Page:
Journal: Preventive veterinary medicine
Few studies have investigated the effect of having interruptions during training on future training and racing performance in Thoroughbred racehorses. The aim of this paper was to investigate the effect of having an interruption before the first trial on starting in a trial or a race. A prospective cohort study was used to record the training activity of a cohort of Thoroughbred racehorses, over two racing seasons. Fourteen racehorse trainers recorded information on the distances worked at canter and at fast speeds (<15s/200m) and provided reasons for horses not training, or for having interruptions (break from training). Trial and racing results were obtained from the New Zealand Thoroughbred Racing online database. A Cox proportional hazards regression model was used to investigate two outcome measures of performance: (1) time to the first trial and (2) time to the first race. The type of interruption that had occurred before the first trial was the main exposure of interest, and was grouped into: no interruption, voluntary (no known condition or disease present) and involuntary interruptions (due to the presence of a condition or disease). A total of 160/200 (80%) horses started in at least one trial and 100/205 (48%) horses started in at least one race during the study period. The median time to starting in a trial or a race differed significantly (p<0.001) with the type of interruption. The hazard of starting in a trial was lower for horses experiencing voluntary and involuntary interruptions (p<0.001) but there was no association with starting in a race, after adjusting for confounding variables. As age at the start of training increased the hazard of starting in a trial decreased. Horses accumulating longer distances at 15s/200m had a higher hazard of starting in a trial, whilst horses accumulating fewer events at high speed and fewer trials had a reduced hazard of starting in a race. There was significant clustering at the trainer level for both the outcomes investigated. Interruptions to training had an effect on the time to, and hazard of, a trial but not a race start. The timing of these interruptions may have implications for future racing success and career longevity.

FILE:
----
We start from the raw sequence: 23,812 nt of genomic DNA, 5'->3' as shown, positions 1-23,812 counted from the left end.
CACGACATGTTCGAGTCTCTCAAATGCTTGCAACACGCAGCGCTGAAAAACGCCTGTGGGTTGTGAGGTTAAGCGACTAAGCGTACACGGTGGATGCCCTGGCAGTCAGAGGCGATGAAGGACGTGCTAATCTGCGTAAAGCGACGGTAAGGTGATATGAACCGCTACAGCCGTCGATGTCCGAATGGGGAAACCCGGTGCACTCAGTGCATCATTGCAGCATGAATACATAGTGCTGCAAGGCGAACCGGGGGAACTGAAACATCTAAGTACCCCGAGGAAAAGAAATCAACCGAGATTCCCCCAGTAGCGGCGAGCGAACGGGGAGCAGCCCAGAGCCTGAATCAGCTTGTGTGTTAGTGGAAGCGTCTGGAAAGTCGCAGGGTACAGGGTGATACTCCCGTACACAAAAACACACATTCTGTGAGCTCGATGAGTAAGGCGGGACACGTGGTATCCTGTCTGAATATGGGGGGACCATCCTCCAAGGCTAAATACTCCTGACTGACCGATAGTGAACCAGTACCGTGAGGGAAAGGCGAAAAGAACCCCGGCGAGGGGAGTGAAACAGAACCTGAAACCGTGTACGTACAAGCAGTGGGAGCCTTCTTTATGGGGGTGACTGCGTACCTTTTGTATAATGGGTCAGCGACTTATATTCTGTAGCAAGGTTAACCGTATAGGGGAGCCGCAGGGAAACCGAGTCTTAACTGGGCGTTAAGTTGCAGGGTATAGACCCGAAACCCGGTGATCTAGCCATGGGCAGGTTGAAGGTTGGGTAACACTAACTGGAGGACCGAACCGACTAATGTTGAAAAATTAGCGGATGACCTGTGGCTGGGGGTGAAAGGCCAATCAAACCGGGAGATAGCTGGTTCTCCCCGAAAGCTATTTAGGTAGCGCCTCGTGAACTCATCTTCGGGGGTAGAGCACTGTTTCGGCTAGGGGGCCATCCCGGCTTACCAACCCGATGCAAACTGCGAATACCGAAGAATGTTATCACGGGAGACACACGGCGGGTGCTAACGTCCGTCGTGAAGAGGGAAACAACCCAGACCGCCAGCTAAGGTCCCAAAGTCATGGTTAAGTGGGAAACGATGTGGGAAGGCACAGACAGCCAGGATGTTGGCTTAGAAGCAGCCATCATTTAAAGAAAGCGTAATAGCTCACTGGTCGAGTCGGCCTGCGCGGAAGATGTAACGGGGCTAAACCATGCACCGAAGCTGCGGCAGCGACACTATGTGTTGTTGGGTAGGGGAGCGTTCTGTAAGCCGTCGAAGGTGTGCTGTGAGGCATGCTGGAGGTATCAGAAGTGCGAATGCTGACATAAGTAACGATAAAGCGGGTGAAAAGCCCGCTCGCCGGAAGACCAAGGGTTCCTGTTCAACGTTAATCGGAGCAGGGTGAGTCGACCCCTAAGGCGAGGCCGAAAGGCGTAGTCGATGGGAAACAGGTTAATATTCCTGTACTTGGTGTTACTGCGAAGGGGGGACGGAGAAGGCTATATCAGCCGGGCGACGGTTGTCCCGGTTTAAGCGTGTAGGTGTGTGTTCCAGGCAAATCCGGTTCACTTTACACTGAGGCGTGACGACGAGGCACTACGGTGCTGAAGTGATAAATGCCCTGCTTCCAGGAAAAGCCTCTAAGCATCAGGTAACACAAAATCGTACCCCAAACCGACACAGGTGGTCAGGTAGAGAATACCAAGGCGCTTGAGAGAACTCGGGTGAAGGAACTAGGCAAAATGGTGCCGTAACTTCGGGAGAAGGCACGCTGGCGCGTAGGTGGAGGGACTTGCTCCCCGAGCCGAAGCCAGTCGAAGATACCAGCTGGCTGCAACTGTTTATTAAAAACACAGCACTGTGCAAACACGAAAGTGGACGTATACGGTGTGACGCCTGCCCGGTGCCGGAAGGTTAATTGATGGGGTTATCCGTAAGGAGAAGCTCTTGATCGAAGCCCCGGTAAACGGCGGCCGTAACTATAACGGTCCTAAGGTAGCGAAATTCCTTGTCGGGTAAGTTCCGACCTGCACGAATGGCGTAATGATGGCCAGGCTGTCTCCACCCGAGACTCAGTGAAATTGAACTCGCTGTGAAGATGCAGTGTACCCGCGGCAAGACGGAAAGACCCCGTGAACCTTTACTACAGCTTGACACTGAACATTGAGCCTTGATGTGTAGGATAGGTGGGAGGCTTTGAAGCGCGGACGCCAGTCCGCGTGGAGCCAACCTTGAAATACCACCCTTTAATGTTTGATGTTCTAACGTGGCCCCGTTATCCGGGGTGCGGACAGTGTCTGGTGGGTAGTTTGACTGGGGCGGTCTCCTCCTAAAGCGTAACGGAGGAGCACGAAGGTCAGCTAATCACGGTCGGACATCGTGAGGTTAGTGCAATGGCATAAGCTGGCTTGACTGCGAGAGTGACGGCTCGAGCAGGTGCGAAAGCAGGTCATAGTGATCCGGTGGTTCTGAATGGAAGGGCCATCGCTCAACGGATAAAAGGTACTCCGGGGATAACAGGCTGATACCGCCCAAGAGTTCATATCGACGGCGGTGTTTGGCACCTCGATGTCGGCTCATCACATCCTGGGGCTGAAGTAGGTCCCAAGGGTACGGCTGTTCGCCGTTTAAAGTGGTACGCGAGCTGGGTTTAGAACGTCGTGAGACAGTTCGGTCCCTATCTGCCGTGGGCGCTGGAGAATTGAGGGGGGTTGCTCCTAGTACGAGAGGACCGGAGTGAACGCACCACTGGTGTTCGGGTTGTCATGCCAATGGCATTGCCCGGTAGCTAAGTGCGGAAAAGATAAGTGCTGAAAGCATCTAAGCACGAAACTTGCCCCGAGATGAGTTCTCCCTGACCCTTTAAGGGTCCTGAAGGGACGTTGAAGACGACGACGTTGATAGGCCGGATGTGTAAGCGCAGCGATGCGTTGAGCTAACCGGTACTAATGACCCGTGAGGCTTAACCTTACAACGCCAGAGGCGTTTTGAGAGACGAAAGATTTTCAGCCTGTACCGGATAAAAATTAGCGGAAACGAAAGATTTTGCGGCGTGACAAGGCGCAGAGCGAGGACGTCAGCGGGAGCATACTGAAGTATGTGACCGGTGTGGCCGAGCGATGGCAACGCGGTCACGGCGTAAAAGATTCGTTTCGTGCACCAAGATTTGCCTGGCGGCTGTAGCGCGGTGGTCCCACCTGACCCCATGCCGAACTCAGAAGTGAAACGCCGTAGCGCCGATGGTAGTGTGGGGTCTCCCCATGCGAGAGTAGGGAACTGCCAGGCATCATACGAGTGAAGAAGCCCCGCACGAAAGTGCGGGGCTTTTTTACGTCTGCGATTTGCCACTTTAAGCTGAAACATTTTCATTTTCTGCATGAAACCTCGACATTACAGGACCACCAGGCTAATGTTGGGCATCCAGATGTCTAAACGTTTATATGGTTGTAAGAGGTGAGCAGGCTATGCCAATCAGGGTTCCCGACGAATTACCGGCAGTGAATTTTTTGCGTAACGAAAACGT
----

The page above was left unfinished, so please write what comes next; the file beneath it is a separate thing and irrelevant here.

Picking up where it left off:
Pneumonia of bighorn sheep (Ovis canadensis) is a dramatic disease of high morbidity and mortality first described more than 80 years ago. The etiology of the disease has been debated since its initial discovery, and at various times lungworms, Mannheimia haemolytica and other Pasteurellaceae, and Mycoplasma ovipneumoniae have been proposed as primary causal agents. A multi-factorial “respiratory disease complex” has also been proposed as confirmation of causation has eluded investigators. In this paper we review the evidence for each of the candidate primary agents with regard to causal criteria including strength of association, temporality, plausibility, experimental evidence, and analogy. While we find some degree of biological plausibility for all agents and strong experimental evidence for M. haemolytica, we demonstrate that of the alternatives considered, M. ovipneumoniae is the best supported by all criteria and is therefore the most parsimonious explanation for the disease. The strong but somewhat controversial experimental evidence implicating disease transmission from domestic sheep is consistent with this finding. Based on epidemiologic and microbiologic data, we propose that healthy bighorn sheep populations are naïve to M. ovipneumoniae, and that its introduction to susceptible bighorn sheep populations results in epizootic polymicrobial bacterial pneumonia often followed by chronic infection in recovered adults. If this hypothesized model is correct, efforts to control this disease by development or application of vectored vaccines to Pasteurellaceae are unlikely to provide significant benefits, whereas efforts to ensure segregation of healthy bighorn sheep populations from M. ovipneumoniae-infected reservoir hosts are crucial to prevention of new disease epizootics. It may also be possible to develop M. ovipneumoniae vaccines or other management strategies that could reduce the impact of this devastating disease in bighorn sheep.